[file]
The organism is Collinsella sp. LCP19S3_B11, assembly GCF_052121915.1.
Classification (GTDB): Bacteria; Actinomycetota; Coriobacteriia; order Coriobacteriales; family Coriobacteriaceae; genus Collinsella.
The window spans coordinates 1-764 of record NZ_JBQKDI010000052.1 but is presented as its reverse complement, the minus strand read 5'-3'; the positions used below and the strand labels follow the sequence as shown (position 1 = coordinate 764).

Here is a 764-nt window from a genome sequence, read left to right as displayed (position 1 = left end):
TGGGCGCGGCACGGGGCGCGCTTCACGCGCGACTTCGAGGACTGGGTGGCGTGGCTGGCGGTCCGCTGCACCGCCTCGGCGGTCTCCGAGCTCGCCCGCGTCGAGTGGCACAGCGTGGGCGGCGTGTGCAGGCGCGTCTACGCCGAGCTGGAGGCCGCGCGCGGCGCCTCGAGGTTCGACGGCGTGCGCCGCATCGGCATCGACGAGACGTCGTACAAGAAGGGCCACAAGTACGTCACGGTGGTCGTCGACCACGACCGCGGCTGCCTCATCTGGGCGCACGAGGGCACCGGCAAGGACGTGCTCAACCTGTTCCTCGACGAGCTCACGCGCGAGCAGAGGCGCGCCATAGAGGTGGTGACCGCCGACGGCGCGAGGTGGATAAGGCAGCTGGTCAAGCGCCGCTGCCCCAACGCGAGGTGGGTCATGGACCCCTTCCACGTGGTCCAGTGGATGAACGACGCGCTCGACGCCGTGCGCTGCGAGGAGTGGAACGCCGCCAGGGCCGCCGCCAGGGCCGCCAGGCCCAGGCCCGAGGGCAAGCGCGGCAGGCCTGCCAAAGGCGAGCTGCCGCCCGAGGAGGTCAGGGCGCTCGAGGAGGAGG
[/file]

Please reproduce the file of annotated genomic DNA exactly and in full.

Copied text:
The organism is Collinsella sp. LCP19S3_B11, assembly GCF_052121915.1.
Classification (GTDB): Bacteria; Actinomycetota; Coriobacteriia; order Coriobacteriales; family Coriobacteriaceae; genus Collinsella.
The window spans coordinates 1-764 of record NZ_JBQKDI010000052.1 but is presented as its reverse complement, the minus strand read 5'-3'; the positions used below and the strand labels follow the sequence as shown (position 1 = coordinate 764).

Here is a 764-nt window from a genome sequence, read left to right as displayed (position 1 = left end):
TGGGCGCGGCACGGGGCGCGCTTCACGCGCGACTTCGAGGACTGGGTGGCGTGGCTGGCGGTCCGCTGCACCGCCTCGGCGGTCTCCGAGCTCGCCCGCGTCGAGTGGCACAGCGTGGGCGGCGTGTGCAGGCGCGTCTACGCCGAGCTGGAGGCCGCGCGCGGCGCCTCGAGGTTCGACGGCGTGCGCCGCATCGGCATCGACGAGACGTCGTACAAGAAGGGCCACAAGTACGTCACGGTGGTCGTCGACCACGACCGCGGCTGCCTCATCTGGGCGCACGAGGGCACCGGCAAGGACGTGCTCAACCTGTTCCTCGACGAGCTCACGCGCGAGCAGAGGCGCGCCATAGAGGTGGTGACCGCCGACGGCGCGAGGTGGATAAGGCAGCTGGTCAAGCGCCGCTGCCCCAACGCGAGGTGGGTCATGGACCCCTTCCACGTGGTCCAGTGGATGAACGACGCGCTCGACGCCGTGCGCTGCGAGGAGTGGAACGCCGCCAGGGCCGCCGCCAGGGCCGCCAGGCCCAGGCCCGAGGGCAAGCGCGGCAGGCCTGCCAAAGGCGAGCTGCCGCCCGAGGAGGTCAGGGCGCTCGAGGAGGAGG